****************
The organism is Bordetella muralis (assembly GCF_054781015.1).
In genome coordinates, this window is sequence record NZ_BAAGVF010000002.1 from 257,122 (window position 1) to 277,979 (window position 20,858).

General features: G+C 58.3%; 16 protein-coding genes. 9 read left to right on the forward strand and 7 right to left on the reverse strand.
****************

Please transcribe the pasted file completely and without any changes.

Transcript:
The organism is Bordetella muralis (assembly GCF_054781015.1).
In genome coordinates, this window is sequence record NZ_BAAGVF010000002.1 from 257,122 (window position 1) to 277,979 (window position 20,858).

General features: G+C 58.3%; 16 protein-coding genes. 9 read left to right on the forward strand and 7 right to left on the reverse strand.